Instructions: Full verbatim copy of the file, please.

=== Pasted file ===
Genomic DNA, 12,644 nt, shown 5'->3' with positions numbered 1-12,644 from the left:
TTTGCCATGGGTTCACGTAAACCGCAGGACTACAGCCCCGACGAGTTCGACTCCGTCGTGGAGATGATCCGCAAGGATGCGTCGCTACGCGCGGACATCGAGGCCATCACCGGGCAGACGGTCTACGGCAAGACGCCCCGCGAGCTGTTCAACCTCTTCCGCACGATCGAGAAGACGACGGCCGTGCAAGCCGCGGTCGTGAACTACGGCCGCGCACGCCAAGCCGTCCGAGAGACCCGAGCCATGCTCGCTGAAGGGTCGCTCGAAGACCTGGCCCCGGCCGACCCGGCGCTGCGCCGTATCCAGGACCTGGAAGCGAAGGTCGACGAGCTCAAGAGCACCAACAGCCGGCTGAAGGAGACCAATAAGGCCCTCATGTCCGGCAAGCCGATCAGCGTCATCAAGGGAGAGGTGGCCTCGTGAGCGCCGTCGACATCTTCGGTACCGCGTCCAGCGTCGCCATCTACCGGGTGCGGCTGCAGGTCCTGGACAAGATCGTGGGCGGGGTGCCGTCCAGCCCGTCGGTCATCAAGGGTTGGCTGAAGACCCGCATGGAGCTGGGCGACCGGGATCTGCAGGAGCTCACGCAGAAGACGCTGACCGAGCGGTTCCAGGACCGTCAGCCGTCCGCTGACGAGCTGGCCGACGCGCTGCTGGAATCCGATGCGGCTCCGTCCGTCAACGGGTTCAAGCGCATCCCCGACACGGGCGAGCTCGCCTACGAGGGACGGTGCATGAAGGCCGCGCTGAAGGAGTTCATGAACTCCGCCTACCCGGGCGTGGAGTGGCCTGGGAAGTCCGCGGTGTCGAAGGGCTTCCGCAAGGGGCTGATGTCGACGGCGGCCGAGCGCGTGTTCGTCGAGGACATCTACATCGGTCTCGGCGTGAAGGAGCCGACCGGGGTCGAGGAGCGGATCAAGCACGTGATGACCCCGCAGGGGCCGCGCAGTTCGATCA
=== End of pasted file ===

Genomic DNA, 12,644 nt, shown 5'->3' with positions numbered 1-12,644 from the left:
TTTGCCATGGGTTCACGTAAACCGCAGGACTACAGCCCCGACGAGTTCGACTCCGTCGTGGAGATGATCCGCAAGGATGCGTCGCTACGCGCGGACATCGAGGCCATCACCGGGCAGACGGTCTACGGCAAGACGCCCCGCGAGCTGTTCAACCTCTTCCGCACGATCGAGAAGACGACGGCCGTGCAAGCCGCGGTCGTGAACTACGGCCGCGCACGCCAAGCCGTCCGAGAGACCCGAGCCATGCTCGCTGAAGGGTCGCTCGAAGACCTGGCCCCGGCCGACCCGGCGCTGCGCCGTATCCAGGACCTGGAAGCGAAGGTCGACGAGCTCAAGAGCACCAACAGCCGGCTGAAGGAGACCAATAAGGCCCTCATGTCCGGCAAGCCGATCAGCGTCATCAAGGGAGAGGTGGCCTCGTGAGCGCCGTCGACATCTTCGGTACCGCGTCCAGCGTCGCCATCTACCGGGTGCGGCTGCAGGTCCTGGACAAGATCGTGGGCGGGGTGCCGTCCAGCCCGTCGGTCATCAAGGGTTGGCTGAAGACCCGCATGGAGCTGGGCGACCGGGATCTGCAGGAGCTCACGCAGAAGACGCTGACCGAGCGGTTCCAGGACCGTCAGCCGTCCGCTGACGAGCTGGCCGACGCGCTGCTGGAATCCGATGCGGCTCCGTCCGTCAACGGGTTCAAGCGCATCCCCGACACGGGCGAGCTCGCCTACGAGGGACGGTGCATGAAGGCCGCGCTGAAGGAGTTCATGAACTCCGCCTACCCGGGCGTGGAGTGGCCTGGGAAGTCCGCGGTGTCGAAGGGCTTCCGCAAGGGGCTGATGTCGACGGCGGCCGAGCGCGTGTTCGTCGAGGACATCTACATCGGTCTCGGCGTGAAGGAGCCGACCGGGGTCGAGGAGCGGATCAAGCACGTGATGACCCCGCAGGGGCCGCGCAGTTCGATCA